Here is the second in my series of interviews with NH potters who are members of NHPG. Jeff and I have participated in many wood firings with Paul. He creates beautiful jugs and flasks that are kissed by the flame of his wood kiln in Londonderry, NH. Next month Paul and his wife Jen are coming to Seagrove for a visit... we can't wait to see them again!
M: How long have you been making pots and what got you started in
P: I started in high school and dropped it for many years, to the protestation of my mother. The running joke is that the older I got, the smarter my mom got. I picked it back up maybe 6-7 years ago when my wife got me a class with Jeff Brown as a present. Jeff is still a friend and influence in my work.
M: Who or what inspires you the most and how is it incorporated into
P: Old American pottery is a strong influence in my work. My aim is not to copy works, but to contrast the forms with a modern feature or texture. I also like contrasting more classic "delicate" forms with a heavy wood fire effect that makes them approachable.
I recently had the chance to visit Old Edgefield Pottery in SC, where local materials are used to recreate old local slave-made pieces. The connection I felt to the old collection was pretty powerful. Wire marks from cutting the piece from the wheel, a fingerprint at the handle join, or the fire direction evident on the pot made me feel like it could have been made this week and that I could talk to the potter about kilns. Producing quality work that still shows that story and "soul" is what I strive for.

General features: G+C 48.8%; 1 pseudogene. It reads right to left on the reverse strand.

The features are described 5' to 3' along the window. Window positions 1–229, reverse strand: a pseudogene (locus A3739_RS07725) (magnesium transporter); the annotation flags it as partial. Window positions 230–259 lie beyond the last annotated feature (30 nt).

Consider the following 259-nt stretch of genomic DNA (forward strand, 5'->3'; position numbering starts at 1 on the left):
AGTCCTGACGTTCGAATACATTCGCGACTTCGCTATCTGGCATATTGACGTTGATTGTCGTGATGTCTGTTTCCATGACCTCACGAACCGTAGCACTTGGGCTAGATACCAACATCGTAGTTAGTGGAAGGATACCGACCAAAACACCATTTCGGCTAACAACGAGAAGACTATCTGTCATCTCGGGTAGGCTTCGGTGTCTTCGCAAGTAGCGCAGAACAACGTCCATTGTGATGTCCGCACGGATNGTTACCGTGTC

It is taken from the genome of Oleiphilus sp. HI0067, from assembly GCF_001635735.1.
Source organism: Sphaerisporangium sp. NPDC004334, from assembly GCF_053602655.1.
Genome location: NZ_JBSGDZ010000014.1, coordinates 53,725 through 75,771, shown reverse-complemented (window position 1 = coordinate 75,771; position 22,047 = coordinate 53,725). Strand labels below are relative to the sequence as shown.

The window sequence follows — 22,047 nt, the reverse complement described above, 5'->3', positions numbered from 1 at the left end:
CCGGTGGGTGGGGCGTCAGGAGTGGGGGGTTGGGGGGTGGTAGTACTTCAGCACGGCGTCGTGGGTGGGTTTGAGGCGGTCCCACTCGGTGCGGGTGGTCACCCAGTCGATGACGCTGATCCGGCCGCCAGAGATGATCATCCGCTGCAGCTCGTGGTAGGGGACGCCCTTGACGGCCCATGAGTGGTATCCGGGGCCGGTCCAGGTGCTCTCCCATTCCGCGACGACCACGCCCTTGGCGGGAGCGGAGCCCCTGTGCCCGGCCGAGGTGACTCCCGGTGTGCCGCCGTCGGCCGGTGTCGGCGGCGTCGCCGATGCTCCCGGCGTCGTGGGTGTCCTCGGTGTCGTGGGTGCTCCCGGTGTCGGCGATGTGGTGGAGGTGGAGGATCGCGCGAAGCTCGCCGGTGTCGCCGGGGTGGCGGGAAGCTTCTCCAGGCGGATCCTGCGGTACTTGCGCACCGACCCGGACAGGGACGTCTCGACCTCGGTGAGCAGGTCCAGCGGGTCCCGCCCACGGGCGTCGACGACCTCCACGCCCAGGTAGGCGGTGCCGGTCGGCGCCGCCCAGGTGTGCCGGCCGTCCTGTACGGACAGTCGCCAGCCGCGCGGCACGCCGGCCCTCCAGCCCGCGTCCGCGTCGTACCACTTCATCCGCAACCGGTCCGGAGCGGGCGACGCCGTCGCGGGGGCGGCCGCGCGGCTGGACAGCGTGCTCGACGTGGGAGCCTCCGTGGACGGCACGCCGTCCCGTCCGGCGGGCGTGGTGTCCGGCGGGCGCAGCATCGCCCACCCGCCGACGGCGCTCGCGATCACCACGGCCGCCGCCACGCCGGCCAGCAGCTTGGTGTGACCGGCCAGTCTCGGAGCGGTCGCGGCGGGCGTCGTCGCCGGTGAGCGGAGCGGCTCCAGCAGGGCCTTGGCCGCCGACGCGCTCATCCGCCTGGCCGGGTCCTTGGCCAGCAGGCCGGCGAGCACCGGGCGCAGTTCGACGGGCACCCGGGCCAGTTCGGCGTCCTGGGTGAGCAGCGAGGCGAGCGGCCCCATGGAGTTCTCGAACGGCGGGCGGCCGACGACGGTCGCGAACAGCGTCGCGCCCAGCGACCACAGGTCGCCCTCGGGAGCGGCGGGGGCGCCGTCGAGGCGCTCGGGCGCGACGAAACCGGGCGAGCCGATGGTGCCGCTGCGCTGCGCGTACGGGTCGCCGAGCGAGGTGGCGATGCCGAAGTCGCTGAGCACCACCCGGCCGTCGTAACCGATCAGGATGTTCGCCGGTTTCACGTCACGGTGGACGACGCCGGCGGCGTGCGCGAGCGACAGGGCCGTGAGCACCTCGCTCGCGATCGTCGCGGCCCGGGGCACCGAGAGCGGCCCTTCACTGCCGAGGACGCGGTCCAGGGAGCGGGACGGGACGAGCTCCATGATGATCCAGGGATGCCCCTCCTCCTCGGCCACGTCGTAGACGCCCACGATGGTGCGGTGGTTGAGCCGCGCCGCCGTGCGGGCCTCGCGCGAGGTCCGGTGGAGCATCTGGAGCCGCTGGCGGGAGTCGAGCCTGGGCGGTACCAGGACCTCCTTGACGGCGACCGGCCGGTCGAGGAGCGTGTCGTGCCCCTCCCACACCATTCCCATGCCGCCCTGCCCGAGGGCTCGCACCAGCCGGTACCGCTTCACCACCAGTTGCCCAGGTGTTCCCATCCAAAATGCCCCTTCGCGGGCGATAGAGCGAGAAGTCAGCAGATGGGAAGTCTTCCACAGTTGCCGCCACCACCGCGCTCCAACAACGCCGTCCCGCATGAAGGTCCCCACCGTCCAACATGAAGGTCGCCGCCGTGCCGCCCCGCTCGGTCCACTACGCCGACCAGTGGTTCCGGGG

I've introduced just a bit of sculpture to keep my mind working as well. A lot of that is influenced by my interest in science and the horror genre. It's 180 degrees away from a lot of my functional work and it forces me to slow down and learn a few things.
M: Clay body?
P: I use T3 (a good standard stoneware) from Sheffield Pottery, Domestic Porcelain from Dave Pellerin at Wellhouse Farm Pottery (this clay picks up incredible salmon blushes in the wood fire), and a mix of the two bodies that gives a swirled effect.
M: Firing method?
P: My work is all wood fired in my Bourry box/sprung arch kiln. Now that I send warning notices to the neighbors, they are a bit less likely to call the fire department.
M: What is your favorite pizza? (just because we potters LOVE to make
and eat it!)
P: There's a local place that makes a BBQ chicken pizza that is just killah. Last year I made 10 pizzas on my birthday and broke our oven. This summer I hope to make a wood fired pizza oven; I suppose that I could use the kiln if I wanted to burn a quarter cord of wood every time I fire it up.
A big thank you to Paul for answering my questions and sparing my readers of another post about ME.
If you want to contact Paul or purchase his work:
Wiley Hill Mudworks
All Photos Courtesy of the Artist